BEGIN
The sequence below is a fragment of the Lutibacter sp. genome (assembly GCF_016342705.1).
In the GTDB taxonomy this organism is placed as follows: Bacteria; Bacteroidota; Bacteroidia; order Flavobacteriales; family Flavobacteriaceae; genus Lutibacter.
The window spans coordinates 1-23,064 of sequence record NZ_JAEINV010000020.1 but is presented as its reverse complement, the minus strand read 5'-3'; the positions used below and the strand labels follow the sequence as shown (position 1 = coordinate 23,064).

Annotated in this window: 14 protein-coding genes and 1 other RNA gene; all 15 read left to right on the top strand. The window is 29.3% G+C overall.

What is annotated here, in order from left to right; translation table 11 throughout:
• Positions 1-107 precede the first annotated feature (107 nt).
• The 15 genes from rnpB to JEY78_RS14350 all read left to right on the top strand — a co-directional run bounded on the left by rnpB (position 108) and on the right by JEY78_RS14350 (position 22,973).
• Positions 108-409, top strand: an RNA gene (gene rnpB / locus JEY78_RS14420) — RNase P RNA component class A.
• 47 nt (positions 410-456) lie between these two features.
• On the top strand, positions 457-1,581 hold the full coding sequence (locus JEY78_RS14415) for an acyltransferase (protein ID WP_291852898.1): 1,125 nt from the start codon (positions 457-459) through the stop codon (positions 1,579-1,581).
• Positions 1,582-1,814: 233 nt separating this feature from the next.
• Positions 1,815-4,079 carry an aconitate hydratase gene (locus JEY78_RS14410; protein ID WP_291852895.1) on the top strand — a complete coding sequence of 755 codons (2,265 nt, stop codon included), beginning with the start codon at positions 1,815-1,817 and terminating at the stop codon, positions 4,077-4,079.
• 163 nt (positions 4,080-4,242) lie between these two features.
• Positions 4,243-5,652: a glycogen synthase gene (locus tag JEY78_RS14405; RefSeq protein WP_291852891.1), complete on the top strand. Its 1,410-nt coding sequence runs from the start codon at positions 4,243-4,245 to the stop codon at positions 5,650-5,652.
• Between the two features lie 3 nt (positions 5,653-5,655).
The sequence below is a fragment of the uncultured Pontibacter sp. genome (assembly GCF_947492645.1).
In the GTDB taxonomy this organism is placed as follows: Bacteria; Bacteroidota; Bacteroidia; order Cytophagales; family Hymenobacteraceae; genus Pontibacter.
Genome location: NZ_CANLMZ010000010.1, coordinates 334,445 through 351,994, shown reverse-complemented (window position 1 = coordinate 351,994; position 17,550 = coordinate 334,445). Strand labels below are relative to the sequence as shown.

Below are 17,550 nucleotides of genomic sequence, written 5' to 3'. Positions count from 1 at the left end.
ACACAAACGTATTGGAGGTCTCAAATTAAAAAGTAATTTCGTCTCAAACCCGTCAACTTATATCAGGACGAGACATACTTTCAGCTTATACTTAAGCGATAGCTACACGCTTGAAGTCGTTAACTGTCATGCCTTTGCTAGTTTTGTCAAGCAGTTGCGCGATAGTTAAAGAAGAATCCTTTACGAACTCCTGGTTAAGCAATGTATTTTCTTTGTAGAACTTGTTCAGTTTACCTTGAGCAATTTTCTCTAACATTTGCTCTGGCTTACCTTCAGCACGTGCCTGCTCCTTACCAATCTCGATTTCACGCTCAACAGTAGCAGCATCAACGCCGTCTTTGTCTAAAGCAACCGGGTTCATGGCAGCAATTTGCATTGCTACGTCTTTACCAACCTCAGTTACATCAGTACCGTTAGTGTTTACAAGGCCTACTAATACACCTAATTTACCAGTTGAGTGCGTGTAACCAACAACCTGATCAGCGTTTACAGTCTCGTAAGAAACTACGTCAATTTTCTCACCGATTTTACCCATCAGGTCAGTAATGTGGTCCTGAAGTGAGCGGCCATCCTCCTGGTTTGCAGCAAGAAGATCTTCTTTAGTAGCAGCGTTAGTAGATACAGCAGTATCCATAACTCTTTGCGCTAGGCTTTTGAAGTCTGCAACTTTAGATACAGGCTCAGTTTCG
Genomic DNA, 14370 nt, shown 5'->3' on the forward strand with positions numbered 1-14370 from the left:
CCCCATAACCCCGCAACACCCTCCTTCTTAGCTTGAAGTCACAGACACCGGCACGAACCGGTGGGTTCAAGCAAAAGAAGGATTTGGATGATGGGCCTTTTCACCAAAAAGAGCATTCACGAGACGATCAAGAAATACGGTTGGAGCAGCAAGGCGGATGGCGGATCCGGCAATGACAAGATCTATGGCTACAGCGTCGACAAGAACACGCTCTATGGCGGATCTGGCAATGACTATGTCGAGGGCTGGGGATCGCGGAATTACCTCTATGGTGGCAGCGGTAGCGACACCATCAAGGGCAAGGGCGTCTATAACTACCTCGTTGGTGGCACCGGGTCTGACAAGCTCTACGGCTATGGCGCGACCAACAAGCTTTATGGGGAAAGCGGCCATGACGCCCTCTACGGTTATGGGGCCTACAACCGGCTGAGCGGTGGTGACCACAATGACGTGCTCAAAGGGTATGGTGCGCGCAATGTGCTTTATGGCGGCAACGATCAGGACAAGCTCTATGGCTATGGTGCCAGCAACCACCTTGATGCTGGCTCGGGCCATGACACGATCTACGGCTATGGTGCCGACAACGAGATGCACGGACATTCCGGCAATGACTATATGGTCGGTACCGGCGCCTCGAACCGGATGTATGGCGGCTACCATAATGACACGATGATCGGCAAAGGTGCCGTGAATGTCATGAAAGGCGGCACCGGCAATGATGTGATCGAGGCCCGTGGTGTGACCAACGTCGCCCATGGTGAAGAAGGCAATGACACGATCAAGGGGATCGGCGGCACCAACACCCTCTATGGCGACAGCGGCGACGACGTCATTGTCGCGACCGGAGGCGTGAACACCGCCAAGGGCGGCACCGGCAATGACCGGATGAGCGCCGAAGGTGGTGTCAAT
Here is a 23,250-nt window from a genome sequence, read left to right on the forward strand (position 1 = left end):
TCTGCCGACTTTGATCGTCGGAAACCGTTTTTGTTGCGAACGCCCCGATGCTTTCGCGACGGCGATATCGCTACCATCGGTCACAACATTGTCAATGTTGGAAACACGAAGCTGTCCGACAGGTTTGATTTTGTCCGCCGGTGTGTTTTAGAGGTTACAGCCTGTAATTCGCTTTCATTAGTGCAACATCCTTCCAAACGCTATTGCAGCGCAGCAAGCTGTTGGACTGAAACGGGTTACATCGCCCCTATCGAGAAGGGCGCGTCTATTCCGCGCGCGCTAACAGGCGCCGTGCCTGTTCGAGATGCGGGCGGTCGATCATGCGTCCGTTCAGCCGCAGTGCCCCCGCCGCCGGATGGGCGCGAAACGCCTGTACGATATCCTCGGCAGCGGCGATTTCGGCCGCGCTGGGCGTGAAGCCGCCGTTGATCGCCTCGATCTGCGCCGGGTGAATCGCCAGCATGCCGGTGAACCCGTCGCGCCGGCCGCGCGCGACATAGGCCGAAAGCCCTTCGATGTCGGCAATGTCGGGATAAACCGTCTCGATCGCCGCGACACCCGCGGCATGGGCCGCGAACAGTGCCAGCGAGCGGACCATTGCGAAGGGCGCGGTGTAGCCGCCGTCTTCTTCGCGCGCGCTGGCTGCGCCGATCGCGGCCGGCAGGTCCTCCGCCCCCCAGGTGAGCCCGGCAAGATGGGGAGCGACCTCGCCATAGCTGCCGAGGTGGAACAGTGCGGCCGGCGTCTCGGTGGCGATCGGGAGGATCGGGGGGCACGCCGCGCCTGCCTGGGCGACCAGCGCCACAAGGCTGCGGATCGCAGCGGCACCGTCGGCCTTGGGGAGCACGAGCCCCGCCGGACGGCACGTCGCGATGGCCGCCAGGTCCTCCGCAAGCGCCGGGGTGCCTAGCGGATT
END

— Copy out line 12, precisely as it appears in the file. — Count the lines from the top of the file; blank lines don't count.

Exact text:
• Positions 1,815-4,079 carry an aconitate hydratase gene (locus JEY78_RS14410; protein ID WP_291852895.1) on the top strand — a complete coding sequence of 755 codons (2,265 nt, stop codon included), beginning with the start codon at positions 1,815-1,817 and terminating at the stop codon, positions 4,077-4,079.